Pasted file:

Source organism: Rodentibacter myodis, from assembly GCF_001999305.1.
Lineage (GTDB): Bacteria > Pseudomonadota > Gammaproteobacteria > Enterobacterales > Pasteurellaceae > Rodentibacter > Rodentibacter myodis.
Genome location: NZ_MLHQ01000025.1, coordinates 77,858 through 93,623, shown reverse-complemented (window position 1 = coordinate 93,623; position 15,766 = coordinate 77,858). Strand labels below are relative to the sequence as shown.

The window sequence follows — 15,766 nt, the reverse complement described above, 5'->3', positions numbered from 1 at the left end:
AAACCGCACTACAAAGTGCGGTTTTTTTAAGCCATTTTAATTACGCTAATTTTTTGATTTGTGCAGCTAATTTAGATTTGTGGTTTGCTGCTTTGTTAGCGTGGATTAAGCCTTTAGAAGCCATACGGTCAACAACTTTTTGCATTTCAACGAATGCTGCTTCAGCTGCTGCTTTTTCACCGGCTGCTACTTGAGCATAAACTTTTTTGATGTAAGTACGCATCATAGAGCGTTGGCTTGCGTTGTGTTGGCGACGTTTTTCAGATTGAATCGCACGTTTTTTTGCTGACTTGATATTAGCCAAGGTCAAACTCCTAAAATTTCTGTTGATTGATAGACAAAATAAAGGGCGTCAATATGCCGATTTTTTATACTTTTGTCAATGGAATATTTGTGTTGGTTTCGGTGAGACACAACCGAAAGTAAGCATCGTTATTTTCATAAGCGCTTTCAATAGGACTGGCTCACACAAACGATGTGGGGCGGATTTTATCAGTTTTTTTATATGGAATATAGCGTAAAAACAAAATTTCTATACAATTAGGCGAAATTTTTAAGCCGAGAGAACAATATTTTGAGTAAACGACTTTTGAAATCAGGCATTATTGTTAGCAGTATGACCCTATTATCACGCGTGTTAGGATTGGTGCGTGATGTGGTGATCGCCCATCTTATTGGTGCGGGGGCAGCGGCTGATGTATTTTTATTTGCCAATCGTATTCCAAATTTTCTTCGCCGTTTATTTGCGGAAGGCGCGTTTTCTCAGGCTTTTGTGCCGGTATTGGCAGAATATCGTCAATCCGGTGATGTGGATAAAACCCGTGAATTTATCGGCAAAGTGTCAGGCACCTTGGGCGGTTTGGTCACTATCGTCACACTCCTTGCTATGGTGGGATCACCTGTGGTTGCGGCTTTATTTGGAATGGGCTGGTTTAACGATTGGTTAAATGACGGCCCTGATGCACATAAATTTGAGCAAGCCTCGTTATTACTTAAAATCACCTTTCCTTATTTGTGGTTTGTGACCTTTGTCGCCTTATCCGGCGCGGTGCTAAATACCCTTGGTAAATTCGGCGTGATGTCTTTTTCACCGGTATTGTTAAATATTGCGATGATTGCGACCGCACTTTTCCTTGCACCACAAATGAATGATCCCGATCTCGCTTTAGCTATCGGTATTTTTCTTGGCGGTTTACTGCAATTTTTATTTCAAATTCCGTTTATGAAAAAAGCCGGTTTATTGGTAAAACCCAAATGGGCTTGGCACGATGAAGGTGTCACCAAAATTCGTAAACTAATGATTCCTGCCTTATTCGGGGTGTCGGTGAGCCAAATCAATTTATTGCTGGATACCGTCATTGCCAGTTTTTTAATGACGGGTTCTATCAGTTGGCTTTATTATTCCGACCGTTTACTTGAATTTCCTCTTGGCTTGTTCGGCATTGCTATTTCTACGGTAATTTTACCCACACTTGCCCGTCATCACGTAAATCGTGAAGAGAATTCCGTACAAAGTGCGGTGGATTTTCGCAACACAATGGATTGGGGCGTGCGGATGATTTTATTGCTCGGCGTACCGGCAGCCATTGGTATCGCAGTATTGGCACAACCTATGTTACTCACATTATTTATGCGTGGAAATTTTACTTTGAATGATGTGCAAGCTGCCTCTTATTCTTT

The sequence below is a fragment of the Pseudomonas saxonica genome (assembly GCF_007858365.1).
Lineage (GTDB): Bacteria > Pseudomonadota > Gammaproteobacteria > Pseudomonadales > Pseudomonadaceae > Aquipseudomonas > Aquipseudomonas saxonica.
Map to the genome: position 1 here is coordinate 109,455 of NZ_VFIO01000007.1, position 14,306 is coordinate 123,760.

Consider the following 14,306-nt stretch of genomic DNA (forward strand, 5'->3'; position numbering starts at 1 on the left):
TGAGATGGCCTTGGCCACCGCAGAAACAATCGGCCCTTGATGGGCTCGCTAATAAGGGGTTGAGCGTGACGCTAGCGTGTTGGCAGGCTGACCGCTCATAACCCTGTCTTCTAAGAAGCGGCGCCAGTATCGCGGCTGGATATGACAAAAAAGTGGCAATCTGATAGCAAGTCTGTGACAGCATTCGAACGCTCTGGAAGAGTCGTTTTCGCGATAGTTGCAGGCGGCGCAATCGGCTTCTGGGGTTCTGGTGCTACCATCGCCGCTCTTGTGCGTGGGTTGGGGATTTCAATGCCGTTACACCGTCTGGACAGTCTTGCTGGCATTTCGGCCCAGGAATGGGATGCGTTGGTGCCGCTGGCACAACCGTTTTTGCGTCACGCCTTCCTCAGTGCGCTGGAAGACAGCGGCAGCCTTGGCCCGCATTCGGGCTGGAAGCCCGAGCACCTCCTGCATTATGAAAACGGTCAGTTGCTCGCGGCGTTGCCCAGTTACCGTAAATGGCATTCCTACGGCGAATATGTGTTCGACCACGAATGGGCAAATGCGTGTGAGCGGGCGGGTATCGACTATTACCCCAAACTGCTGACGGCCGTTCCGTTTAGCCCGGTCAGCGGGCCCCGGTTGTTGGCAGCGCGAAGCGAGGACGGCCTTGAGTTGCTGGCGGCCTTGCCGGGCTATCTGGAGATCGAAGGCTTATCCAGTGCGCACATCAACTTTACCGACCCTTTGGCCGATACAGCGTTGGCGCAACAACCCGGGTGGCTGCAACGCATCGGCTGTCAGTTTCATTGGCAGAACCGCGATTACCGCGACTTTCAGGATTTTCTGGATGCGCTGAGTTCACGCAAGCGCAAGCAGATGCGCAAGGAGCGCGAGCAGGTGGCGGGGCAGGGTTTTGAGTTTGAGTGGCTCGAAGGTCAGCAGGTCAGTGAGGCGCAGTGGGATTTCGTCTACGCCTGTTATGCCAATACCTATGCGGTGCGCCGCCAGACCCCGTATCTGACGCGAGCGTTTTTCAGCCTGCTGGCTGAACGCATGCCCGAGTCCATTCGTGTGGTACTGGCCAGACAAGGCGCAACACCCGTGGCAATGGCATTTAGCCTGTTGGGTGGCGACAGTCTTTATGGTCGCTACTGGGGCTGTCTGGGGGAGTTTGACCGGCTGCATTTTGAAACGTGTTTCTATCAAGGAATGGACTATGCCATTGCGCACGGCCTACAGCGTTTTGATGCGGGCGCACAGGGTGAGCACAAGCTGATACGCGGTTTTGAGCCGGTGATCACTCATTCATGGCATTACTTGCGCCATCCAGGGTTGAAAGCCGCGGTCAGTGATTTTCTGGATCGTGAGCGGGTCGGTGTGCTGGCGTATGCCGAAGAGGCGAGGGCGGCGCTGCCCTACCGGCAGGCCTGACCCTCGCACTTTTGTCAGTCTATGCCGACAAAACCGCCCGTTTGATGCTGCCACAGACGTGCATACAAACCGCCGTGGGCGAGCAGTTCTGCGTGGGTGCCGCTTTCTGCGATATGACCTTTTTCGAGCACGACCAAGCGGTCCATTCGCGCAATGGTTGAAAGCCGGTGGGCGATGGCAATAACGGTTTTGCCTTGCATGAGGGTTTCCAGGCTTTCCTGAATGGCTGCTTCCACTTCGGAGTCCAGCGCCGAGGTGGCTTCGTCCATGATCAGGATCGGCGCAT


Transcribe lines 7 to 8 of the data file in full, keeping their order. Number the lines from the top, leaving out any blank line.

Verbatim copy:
Lineage (GTDB): Bacteria > Pseudomonadota > Gammaproteobacteria > Pseudomonadales > Pseudomonadaceae > Aquipseudomonas > Aquipseudomonas saxonica.
Map to the genome: position 1 here is coordinate 109,455 of NZ_VFIO01000007.1, position 14,306 is coordinate 123,760.